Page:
Marina Hovhannisyan, English 28
Instructor: Nancy Shiffrin, Ph.D.
Krupnick Essay Contest Winner, 2006
Armenians and Apricots
I like to eat many fruits and vegetables. Maybe this comes from the fact that I am from Armenia, the place that is rich in fruits and veggies. But there is one fruit that I like most of all, and which has a special meaning for me. I think the reason again is the fact that I am Armenian. You probably guessed that I mean the apricot (“tsiran” in Armenian). The botanical name of the apricot is Prunus armeniaca. Although I recently read in one article that the apricot tree is native to China, not to Armenia, how was thought earlier, I am still covinced that apricot is an Armenian fruit with a pure Armenian soul.
The apricot has been the symbol of nationality and victory for Armenians for many centuries. In the Middle Ages, Armenian kings and knights would go to battle wearing apricot-colored ornaments called “tsirani.” One of the three colors of the tri-color Armenian flag is also the color of the apricot. Every year in July in Armenia, during the harvest of apricots an apricot festival is held. People from different villages and towns bring to the capital of the country apricots from their own gardens in straw baskets, dried apricots, alcoholic beverages made of apricots, and many many other foods and drinks made from the richest apricots. People cheer on their cleverness and treat others to their homemade food. This is a national trait – treating others and being happy when others like the food. For one whole day the Armenian land, its waters, and their fruit – the apricot, are being praised and celebrated.
Have you ever seen a real Armenian apricot? There is a big difference between the Armenian apricot and an apricot which has grown here, in USA, or has been imported from any country over the world. The color of the Armenian apricot is neither yellow nor orange. It is the unique color with the special name – “tsirani,” which means “apricot’s color”. If anybody wants to picture this color, he would mix yellow, orange, pink and light burgundy together. There is also green apricot. But it is unripe apricot - like an apricot’s baby. Many children in Armenia like to eat this, but once was enough to discourage me from trying it again. Moreover, I have always been surprised how it is possible that this tough green fruit with its rough skin and sour and bitter taste can blossom into a ripe, juicy, and fleshy fruit that is so rich and sweet. This transformation reminds me of the tale of the ugly duckling turning into a gorgeous swan. The ripe apricot has a tender and smooth skin like a newborn baby’s cheek and smells of the sun. The meat of the apricot is spongy but not sticky. Slowly melting, it covers the lips, the tongue, the palate, and even the teeth and tenderly slips down the throat filling everything with the soft sweetness of young honey with an amazing apricot aroma. Even after you have swallowed it, you still suckle on its specific and one of a kind taste. This is like the fall of a meteorite, when the sky still retains its dim trace even after the fall. The apricot consists of two halves, and separating them doesn’t require much force. You hold it with both hands and slowly press on the line separating the halves with your thumbs, quickly splitting it in half as you your hands away from each other. The apricot opens. In the middle lies the kernel. Unlike the kernels of other fruits, the apricot kernel is edible. It is loved not only by children but by adults as well. To eat the kernel, it is necessary to crack the wooden exterior with a nutcracker, take out the core which is covered by a thin yellowish skin. And then you hold in your hands the very heart of the apricot – two thin platelets the color of milk connected to each other which crunch under your teeth and have a great taste.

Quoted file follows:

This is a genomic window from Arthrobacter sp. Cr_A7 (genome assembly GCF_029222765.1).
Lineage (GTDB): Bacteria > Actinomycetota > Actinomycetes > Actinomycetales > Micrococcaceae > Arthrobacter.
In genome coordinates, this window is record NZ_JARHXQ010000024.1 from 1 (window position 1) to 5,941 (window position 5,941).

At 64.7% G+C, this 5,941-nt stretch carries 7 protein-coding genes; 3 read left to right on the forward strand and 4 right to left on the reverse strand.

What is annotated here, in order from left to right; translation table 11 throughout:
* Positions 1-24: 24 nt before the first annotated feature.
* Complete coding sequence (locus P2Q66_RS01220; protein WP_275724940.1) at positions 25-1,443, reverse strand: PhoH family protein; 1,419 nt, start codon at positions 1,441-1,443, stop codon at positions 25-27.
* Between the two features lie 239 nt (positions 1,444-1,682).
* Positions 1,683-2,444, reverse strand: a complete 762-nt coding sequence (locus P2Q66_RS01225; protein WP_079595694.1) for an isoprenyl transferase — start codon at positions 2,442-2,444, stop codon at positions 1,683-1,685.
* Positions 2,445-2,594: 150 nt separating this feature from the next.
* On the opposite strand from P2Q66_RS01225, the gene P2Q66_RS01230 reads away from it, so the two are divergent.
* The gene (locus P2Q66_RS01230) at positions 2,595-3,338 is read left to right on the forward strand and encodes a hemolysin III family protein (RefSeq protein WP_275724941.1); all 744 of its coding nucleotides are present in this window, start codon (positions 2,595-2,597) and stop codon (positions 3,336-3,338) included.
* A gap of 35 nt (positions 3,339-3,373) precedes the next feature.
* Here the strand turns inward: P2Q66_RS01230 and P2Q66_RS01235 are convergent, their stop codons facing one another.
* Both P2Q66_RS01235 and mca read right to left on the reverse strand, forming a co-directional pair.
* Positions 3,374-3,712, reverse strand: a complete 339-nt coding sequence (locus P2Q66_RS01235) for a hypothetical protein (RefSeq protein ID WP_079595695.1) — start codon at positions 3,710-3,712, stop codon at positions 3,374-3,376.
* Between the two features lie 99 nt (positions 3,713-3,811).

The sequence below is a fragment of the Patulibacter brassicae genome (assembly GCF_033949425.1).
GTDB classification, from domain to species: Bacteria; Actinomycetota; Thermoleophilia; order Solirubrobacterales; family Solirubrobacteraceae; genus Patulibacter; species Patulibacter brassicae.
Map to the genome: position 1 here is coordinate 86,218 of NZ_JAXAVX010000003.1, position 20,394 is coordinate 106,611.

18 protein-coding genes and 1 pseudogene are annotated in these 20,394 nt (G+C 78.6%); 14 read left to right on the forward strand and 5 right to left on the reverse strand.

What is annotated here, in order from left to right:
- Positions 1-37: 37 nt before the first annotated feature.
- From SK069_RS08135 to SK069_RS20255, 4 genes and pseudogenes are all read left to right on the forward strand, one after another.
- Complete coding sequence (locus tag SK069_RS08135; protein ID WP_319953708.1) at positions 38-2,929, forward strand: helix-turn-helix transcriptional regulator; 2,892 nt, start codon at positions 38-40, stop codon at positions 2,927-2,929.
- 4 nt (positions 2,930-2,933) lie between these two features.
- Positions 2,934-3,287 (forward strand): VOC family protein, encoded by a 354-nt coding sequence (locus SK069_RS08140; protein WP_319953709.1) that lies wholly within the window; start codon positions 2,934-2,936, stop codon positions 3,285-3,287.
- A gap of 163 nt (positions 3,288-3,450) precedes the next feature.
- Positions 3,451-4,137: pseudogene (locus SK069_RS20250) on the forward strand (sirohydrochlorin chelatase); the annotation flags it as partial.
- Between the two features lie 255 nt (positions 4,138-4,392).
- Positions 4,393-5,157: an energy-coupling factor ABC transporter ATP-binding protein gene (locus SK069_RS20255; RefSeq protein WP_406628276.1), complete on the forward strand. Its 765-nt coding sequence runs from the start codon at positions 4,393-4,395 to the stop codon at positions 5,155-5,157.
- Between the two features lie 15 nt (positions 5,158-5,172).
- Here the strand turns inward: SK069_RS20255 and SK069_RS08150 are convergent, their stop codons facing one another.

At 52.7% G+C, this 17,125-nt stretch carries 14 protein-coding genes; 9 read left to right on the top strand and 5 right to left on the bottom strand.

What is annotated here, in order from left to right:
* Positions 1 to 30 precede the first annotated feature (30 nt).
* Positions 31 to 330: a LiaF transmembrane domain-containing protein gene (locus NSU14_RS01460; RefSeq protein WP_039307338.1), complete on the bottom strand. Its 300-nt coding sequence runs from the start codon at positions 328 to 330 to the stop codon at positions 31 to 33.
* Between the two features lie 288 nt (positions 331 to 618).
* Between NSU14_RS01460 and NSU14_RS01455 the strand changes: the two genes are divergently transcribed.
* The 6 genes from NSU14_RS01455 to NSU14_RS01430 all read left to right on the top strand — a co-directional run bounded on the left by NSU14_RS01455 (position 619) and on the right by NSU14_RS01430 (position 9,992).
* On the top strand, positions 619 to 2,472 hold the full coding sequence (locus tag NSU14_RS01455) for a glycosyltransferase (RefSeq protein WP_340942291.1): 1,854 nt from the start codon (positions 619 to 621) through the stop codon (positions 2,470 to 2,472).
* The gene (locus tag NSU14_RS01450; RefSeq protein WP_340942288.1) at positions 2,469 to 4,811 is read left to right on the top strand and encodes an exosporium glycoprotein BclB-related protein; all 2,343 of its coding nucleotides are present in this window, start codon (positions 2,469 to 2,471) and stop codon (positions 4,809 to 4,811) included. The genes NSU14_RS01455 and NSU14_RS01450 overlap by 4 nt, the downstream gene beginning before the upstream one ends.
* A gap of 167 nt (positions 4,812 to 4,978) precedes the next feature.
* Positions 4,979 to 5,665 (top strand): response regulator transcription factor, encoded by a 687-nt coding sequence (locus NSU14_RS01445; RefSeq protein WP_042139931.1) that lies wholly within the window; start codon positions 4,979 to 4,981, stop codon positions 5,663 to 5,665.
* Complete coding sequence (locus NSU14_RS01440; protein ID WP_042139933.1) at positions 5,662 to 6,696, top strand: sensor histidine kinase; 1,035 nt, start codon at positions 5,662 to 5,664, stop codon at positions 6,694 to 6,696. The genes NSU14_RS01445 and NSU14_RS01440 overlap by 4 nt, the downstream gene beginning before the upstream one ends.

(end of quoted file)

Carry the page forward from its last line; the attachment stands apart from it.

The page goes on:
The Armenian apricot is also very special to me, because it brings up some childhood memories. When I was a young girl, my cousins and I would sit under the hot summer sun for hours and grind the kernel of a juicy apricot we just ate on the rough asphalt. After hours of toil and sometimes irritated and worn out skin on fingers, we would end up grinding just the perfectly sized hole into the kernel to make it into a whistle. Then we would try to whistle the simplest tunes possible and we would become very happy when any kind of a tune was heard. Many years later I found out that the traditional Armenian musical instrument, the “duduk,” which creates a very sorrowful, romantic, magic, and beautiful sound, is made only of an apricot tree wood (its name is “tsiranapokh” – apricot tree pipe”.) No other wood can create music so pure, so rich, and so Armenian.